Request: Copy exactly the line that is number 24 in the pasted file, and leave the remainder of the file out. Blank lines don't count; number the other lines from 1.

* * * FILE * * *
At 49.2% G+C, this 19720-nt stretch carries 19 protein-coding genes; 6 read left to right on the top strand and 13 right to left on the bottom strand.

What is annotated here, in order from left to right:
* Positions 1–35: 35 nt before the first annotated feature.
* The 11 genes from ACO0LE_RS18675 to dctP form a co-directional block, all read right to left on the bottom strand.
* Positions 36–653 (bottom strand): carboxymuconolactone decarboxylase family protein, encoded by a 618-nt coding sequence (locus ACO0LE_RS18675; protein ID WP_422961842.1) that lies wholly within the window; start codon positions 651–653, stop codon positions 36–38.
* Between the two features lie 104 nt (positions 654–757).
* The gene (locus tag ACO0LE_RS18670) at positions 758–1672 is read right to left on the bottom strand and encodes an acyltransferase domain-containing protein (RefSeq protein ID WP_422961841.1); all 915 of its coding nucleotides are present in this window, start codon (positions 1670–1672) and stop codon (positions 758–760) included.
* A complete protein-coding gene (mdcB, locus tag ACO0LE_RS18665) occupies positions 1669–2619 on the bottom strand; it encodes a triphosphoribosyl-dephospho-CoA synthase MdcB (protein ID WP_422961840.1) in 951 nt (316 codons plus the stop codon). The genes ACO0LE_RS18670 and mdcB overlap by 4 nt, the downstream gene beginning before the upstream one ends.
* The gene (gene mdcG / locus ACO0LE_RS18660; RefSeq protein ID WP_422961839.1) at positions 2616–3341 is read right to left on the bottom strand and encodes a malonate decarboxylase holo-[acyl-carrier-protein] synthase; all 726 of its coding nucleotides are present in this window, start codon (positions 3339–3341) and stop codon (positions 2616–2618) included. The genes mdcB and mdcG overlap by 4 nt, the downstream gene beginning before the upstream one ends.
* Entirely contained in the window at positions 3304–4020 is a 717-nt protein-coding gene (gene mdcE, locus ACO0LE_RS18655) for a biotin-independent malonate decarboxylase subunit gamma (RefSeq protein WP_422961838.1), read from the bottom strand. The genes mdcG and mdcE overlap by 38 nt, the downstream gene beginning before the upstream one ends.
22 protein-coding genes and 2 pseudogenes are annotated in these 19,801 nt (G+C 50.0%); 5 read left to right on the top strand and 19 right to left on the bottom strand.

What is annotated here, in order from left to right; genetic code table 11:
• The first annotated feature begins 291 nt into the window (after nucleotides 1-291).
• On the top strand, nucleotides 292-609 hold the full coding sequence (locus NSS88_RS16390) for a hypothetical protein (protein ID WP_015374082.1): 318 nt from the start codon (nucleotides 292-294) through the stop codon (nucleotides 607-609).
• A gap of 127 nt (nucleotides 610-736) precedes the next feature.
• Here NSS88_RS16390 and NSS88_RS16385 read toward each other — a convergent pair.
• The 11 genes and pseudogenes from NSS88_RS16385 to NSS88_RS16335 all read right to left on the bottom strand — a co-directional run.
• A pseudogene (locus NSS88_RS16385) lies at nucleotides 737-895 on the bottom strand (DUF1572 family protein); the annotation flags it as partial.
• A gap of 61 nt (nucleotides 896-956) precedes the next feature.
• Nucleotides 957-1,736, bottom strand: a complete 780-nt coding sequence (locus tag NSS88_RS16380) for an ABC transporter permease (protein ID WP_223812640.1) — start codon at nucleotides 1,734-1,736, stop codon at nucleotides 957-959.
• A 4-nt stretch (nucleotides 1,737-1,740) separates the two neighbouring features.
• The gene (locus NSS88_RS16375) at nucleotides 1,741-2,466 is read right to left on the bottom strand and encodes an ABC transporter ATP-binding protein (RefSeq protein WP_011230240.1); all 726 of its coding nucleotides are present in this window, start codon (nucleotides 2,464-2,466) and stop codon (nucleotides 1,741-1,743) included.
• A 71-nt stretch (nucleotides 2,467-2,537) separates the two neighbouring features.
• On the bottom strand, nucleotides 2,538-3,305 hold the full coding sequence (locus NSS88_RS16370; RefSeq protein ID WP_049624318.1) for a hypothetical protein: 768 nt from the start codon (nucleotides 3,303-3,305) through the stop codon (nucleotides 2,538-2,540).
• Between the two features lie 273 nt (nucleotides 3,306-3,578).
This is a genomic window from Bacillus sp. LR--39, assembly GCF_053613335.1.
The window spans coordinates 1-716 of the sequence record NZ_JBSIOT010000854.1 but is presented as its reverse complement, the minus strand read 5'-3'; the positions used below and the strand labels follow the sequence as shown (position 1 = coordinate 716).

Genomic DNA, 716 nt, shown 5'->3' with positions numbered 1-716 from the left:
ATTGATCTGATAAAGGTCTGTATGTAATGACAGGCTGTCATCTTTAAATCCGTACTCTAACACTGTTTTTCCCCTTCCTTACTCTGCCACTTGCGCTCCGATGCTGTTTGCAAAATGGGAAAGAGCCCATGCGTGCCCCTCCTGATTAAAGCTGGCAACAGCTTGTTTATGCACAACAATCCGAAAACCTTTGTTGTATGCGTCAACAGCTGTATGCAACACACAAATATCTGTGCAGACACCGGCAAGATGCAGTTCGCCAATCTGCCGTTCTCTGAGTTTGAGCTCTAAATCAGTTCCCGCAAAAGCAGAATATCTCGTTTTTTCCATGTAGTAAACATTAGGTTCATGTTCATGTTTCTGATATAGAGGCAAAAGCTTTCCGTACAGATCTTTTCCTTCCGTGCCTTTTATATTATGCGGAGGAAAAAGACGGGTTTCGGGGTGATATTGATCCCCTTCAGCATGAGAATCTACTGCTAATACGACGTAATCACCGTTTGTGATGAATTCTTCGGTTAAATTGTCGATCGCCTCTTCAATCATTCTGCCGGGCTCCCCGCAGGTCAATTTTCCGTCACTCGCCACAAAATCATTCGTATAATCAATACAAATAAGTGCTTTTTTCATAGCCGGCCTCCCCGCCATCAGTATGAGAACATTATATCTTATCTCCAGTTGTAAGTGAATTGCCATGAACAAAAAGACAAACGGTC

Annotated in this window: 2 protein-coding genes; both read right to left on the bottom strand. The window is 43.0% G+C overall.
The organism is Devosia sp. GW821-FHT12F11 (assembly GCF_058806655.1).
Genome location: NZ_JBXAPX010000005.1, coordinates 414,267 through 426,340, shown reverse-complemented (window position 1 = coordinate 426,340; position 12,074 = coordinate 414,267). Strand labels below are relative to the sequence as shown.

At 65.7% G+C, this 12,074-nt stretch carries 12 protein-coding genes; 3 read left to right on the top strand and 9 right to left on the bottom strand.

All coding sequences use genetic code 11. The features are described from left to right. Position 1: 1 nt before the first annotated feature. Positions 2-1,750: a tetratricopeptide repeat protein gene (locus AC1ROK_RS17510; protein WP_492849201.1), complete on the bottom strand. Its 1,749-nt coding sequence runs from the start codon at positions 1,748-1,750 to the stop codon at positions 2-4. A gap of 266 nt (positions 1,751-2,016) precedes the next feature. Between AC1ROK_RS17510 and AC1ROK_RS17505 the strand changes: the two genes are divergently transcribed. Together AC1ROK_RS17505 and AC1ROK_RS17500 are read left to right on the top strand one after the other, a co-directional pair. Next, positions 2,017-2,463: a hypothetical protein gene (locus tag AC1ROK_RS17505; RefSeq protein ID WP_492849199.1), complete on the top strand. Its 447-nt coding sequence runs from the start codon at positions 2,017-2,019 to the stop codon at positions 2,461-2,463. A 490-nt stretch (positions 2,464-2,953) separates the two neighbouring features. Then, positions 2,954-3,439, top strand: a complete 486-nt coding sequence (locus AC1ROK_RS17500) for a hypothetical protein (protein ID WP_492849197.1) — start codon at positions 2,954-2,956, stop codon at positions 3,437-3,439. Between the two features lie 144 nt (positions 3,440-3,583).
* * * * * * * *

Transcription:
• On the bottom strand, nucleotides 2,538-3,305 hold the full coding sequence (locus NSS88_RS16370; RefSeq protein ID WP_049624318.1) for a hypothetical protein: 768 nt from the start codon (nucleotides 3,303-3,305) through the stop codon (nucleotides 2,538-2,540).